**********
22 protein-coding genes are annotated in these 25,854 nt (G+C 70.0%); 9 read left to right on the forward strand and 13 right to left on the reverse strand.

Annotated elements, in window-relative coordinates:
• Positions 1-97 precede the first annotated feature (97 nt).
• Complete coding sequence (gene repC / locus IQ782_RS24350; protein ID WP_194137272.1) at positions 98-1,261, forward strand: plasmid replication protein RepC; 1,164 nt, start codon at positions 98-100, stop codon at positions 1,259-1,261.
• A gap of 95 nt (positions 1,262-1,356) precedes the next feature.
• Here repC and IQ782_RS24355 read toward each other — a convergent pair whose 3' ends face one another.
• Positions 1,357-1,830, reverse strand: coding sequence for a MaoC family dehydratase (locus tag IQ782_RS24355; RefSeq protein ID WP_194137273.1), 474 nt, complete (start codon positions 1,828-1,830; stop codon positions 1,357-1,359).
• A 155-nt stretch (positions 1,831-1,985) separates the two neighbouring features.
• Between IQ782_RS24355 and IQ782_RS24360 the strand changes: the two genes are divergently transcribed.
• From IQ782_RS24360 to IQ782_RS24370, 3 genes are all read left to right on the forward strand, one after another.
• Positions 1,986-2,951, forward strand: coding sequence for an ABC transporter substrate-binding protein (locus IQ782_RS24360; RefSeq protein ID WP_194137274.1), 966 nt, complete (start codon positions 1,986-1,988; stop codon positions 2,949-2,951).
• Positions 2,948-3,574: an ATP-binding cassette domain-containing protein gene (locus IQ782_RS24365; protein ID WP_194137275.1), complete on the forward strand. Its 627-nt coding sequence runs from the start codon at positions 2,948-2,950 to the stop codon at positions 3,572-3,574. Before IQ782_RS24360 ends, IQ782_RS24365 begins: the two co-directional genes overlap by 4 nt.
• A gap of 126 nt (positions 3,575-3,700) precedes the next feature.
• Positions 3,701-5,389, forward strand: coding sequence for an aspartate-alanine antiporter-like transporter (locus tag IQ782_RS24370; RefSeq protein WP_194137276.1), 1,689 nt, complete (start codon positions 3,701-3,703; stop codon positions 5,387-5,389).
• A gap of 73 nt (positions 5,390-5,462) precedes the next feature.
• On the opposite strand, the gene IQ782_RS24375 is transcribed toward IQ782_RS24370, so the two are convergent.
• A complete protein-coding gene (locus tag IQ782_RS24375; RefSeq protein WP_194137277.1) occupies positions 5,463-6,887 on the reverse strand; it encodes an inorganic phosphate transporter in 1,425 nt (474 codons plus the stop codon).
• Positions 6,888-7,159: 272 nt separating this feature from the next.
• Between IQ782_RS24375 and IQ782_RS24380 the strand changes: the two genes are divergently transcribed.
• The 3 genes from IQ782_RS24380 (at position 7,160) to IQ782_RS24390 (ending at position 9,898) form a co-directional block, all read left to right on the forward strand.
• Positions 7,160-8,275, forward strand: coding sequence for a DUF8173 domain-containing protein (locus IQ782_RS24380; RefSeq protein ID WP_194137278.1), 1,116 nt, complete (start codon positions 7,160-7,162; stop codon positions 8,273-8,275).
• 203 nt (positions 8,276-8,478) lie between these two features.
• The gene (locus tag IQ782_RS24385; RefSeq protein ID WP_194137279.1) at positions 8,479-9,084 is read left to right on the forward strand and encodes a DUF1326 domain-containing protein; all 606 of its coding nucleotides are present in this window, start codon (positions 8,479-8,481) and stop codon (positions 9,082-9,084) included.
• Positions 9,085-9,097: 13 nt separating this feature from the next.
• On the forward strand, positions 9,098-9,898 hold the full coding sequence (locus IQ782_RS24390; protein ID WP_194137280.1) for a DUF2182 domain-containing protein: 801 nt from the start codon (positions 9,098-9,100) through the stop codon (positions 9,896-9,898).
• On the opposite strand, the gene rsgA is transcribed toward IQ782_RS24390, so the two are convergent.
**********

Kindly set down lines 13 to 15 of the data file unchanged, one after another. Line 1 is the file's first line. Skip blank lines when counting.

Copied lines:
• A gap of 126 nt (positions 3,575-3,700) precedes the next feature.
• Positions 3,701-5,389, forward strand: coding sequence for an aspartate-alanine antiporter-like transporter (locus tag IQ782_RS24370; RefSeq protein WP_194137276.1), 1,689 nt, complete (start codon positions 3,701-3,703; stop codon positions 5,387-5,389).
• A gap of 73 nt (positions 5,390-5,462) precedes the next feature.